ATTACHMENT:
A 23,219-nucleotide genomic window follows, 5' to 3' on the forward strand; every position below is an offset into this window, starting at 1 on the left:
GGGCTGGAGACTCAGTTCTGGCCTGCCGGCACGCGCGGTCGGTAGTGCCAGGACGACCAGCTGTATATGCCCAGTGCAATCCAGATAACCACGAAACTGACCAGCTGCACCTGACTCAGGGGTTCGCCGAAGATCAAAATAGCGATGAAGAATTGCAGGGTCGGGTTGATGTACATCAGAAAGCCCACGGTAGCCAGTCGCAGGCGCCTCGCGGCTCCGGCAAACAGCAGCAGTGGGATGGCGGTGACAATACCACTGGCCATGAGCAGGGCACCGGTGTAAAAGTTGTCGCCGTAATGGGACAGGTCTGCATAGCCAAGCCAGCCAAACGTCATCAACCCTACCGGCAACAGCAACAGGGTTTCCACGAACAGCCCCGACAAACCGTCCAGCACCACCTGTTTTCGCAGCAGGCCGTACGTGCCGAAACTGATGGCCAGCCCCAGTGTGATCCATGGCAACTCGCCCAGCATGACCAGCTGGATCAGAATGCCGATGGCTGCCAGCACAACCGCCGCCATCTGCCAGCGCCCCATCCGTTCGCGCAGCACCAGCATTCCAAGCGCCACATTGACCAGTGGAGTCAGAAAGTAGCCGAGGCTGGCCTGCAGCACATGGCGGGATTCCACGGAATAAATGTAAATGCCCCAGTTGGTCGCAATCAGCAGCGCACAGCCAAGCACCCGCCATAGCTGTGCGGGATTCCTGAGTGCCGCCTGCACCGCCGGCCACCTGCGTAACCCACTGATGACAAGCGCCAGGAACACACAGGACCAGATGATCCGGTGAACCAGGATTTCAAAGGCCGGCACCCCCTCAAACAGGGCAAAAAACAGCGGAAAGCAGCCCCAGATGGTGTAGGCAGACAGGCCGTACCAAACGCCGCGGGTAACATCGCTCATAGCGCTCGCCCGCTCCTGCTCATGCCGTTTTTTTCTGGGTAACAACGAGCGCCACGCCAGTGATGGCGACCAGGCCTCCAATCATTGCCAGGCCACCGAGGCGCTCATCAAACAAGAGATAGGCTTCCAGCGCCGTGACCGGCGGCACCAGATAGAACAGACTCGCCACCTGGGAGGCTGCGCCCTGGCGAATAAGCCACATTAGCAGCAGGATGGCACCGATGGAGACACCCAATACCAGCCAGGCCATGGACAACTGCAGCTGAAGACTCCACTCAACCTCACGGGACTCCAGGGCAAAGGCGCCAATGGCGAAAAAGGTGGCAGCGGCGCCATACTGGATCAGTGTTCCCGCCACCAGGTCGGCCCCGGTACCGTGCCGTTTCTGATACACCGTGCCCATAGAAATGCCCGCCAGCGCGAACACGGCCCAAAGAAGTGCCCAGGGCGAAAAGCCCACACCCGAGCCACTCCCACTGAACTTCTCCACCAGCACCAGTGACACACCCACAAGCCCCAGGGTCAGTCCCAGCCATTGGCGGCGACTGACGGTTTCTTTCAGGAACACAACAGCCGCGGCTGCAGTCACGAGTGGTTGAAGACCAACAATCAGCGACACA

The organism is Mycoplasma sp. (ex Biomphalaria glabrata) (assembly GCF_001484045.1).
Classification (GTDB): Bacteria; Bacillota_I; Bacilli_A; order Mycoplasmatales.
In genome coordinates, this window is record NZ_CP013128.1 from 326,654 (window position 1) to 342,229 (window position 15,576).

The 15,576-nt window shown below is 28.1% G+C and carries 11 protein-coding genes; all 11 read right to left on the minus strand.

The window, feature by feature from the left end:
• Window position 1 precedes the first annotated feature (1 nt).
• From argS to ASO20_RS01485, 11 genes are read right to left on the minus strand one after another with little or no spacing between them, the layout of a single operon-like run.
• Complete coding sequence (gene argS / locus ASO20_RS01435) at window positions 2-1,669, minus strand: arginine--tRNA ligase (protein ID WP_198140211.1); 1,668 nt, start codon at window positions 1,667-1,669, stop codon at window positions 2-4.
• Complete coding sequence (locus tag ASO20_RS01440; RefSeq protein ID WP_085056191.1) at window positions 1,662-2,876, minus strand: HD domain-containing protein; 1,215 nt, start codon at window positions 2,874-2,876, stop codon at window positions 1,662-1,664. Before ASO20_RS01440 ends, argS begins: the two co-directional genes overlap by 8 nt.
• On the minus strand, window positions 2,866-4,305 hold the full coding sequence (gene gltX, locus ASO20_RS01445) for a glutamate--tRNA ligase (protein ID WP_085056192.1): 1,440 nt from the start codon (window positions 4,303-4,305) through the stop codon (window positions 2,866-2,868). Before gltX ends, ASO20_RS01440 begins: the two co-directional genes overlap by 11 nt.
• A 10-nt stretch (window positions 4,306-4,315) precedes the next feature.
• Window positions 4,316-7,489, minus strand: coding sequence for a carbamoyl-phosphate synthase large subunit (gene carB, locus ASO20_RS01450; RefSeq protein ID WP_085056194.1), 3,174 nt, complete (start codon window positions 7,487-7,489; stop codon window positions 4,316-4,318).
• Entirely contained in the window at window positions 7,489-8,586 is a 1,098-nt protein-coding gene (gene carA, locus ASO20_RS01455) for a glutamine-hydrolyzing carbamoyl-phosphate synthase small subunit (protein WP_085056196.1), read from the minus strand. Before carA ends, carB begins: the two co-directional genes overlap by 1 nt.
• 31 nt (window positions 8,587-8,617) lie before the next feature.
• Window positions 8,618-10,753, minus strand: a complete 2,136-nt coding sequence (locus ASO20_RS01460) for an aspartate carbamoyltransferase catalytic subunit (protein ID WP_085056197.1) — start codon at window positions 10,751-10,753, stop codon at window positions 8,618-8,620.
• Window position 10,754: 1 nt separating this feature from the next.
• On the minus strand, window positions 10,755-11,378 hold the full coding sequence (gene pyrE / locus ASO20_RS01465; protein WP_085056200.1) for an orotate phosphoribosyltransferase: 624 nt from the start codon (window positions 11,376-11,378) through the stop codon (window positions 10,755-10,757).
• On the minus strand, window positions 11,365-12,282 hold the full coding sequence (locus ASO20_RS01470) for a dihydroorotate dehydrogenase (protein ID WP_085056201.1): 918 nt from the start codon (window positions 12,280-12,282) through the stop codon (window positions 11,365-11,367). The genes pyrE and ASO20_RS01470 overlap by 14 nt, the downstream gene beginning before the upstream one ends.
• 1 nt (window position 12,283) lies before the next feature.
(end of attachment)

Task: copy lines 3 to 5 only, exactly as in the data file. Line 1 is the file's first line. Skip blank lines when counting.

The organism is Mycoplasma sp. (ex Biomphalaria glabrata) (assembly GCF_001484045.1).
Classification (GTDB): Bacteria; Bacillota_I; Bacilli_A; order Mycoplasmatales.
In genome coordinates, this window is record NZ_CP013128.1 from 326,654 (window position 1) to 342,229 (window position 15,576).